Free movement of labour within the EU

In this week's edition, Nick Carey takes a look at an issue that's been raising a few hackles inside and outside the European Union recently, the free movement of labour after EU expansion...

Up until the EU Nice Summit in December, at which the Union's 15 member states decided on a framework agreement for internal reforms and a possible timetable for EU accession, there was a big question mark hanging over whether EU expansion, which will involve a dozen or so countries, would ever take place. Now the question is not if, but when, and a major obstacle has thus been removed on the path towards enlargement. The EU member states have said that they would like some candidate countries, the Czech Republic included, to join by the next European Parliament elections in 2004.

But, there a few major bones of contention left to be resolved before accession negotiations can be completed. Chief among them is the free movement of labour. There are fears in some EU countries, especially Germany and Austria, which share borders with several post-communist countries, that after EU expansion there will be a massive influx of cheap labour from countries such as the Czech Republic, Poland and Hungary. Some politicians, such as German Chancellor Gerhard Schroeder, have suggested that a transition period of up to seven years be implemented, during which time citizens of candidate countries would not be able to seek work in the current 'EU 15'.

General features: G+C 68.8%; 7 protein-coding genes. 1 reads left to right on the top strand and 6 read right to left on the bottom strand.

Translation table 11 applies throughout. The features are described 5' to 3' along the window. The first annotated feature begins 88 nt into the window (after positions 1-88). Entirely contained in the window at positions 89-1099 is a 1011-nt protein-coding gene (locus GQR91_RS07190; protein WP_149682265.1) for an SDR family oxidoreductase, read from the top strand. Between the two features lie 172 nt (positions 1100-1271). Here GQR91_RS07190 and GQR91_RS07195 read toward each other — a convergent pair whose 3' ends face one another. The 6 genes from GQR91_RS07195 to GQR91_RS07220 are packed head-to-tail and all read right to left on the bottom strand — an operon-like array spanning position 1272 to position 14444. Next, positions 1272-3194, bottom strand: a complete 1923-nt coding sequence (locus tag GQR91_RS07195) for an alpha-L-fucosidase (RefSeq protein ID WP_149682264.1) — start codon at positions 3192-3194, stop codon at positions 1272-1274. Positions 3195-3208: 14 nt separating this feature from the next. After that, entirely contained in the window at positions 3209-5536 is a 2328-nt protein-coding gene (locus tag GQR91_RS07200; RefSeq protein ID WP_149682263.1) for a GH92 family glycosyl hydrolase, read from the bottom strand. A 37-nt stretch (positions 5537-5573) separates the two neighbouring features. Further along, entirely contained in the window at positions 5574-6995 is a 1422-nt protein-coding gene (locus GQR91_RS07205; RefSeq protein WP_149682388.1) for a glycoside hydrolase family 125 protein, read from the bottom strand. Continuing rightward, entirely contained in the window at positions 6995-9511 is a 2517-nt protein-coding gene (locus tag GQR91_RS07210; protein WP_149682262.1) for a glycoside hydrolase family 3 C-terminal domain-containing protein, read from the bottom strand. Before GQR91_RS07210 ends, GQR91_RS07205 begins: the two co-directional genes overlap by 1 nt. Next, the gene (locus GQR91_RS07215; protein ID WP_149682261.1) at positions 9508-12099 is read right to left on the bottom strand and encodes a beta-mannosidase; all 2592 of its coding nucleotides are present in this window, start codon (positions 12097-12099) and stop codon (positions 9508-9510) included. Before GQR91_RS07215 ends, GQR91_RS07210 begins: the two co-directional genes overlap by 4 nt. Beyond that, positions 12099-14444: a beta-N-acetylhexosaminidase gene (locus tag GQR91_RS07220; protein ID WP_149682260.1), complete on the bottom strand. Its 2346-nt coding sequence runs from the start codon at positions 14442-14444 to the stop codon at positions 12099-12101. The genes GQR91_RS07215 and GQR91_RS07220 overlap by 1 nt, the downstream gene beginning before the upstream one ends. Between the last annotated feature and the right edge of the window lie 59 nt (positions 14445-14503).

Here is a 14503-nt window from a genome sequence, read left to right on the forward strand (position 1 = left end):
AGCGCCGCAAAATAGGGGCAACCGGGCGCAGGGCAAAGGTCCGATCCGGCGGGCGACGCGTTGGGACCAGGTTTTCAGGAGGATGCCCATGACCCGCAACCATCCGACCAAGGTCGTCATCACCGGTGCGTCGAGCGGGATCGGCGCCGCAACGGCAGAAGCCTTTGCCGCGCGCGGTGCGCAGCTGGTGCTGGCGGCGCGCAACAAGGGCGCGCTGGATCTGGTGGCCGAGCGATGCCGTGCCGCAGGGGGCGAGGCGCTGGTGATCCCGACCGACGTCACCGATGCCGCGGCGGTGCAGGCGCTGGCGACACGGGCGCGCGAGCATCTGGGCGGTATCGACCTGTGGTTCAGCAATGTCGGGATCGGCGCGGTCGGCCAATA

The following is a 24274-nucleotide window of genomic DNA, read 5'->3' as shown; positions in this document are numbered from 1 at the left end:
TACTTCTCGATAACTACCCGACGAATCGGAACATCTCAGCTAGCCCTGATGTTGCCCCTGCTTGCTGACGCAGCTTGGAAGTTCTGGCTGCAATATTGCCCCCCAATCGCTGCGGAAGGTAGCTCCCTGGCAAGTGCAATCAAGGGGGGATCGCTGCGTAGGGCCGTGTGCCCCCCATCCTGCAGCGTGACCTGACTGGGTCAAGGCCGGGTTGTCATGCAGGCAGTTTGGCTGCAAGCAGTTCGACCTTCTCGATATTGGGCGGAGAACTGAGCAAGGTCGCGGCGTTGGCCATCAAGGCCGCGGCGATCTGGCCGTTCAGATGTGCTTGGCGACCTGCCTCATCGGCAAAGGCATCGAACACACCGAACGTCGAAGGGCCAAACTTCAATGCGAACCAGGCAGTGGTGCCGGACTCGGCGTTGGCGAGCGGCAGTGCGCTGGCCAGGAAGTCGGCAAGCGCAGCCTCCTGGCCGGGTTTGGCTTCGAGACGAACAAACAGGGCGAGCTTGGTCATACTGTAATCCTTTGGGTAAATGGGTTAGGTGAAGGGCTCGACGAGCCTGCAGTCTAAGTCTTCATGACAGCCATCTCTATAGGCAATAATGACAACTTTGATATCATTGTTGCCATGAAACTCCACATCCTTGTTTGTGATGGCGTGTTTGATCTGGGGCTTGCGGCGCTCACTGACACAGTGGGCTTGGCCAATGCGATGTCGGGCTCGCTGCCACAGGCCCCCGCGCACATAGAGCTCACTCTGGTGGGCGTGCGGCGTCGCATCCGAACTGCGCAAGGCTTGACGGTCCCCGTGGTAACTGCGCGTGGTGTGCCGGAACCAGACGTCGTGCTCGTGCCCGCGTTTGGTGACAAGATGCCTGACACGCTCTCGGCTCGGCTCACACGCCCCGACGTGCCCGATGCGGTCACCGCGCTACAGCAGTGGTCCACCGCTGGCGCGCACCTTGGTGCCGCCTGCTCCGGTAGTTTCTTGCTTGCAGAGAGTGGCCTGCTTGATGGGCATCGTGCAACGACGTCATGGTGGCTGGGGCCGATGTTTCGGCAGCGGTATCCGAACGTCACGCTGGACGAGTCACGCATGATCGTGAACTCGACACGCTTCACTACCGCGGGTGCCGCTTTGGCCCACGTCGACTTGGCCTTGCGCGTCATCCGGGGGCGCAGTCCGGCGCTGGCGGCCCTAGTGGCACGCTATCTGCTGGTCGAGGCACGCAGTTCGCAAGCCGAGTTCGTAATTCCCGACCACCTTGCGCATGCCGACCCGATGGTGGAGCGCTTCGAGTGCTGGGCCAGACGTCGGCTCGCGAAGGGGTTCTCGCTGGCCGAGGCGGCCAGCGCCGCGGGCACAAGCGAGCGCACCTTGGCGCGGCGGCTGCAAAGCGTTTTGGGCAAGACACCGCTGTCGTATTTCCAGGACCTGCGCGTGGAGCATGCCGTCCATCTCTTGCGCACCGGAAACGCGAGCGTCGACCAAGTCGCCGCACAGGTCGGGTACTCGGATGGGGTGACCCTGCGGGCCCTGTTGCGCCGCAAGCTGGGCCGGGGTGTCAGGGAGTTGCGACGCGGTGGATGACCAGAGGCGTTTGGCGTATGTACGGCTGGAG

Last week, in the lead up to a visit to the Czech Republic by European Commission President Romano Prodi and EU enlargement commissioner Gunter Verheugen, almost all EU-related articles in the Czech press focused on the free movement of labour. The candidate countries feel that a transition period is unfair. At a press conference during his visit, Romano Prodi compared Czech fears that EU citizens will snap up all their property after expansion, to German and Austrian fears that they'll be flooded by cheap labour from the East: The candidate countries say seven years is a long time for their workers to be denied entry to the EU, when there are, according to surveys, more EU citizens living in their countries than, say, Czechs or Poles in EU countries. At the same press conference, enlargement commissioner Gunter Verheugen sought to soothe Czech fears by stating a seven-year transition would include a review after a short period of time, and that concerns within the EU over the free movement of labour must be addressed: The review period put forward by Gunter Verheugen is two years. But, for many politicians in the Czech Republic and throughout the candidate countries, this is still unacceptable. Jan Zahradil, the shadow Foreign Minister for the main opposition centre-right Civic Democrats - a party often dubbed Euro-sceptic by its critics - believes that this will create a second class of EU countries: But according to Gunter Verheugen, transition periods are a normal part of the expansion process, and there are far more requests for such periods from candidate countries than from the member states: The Social Democrat government is currently taking a more conciliatory stance on the issue than the opposition, especially Prime Minister Milos Zeman, who says he is willing to accept a short transition period: But shadow Foreign Minister Jan Zahradil, and others both inside and outside his party, believe that the Czech negotiating stance in accession talks should be that no transition period is acceptable: One of the key arguments made in the defence of Czech workers by Czech politicians is that Czechs are not highly mobile when it comes to employment, a point that is acknowledged on both sides. Studies and analyses have shown that an influx of labour is highly unlikely. Enlargement commissioner Gunter Verheugen says that the dispute over the free movement of labour, is not based on facts, but on politics: But shadow Foreign Minister Jan Zahradil believes that the issue should dealt with by the European Commission, rather than by enforcing a transition period: Foreign Minister Jan Kavan says that whether or not fears over the free movement of labour are justified, the Czech government is prepared to negotiate over the issue: According to Mr Kavan, however, like with the issue of EU membership itself, the question may now not be if, but how long: The two main Czech parties are also in disagreement over what impact the imposition of a transition period would have on local support for EU membership. While shadow Foreign Minister Jan Zahradil feels that it would weaken trust in the EU: Foreign Minister Jan Kavan remains convinced that the Czechs can be persuaded of the benefits of EU membership: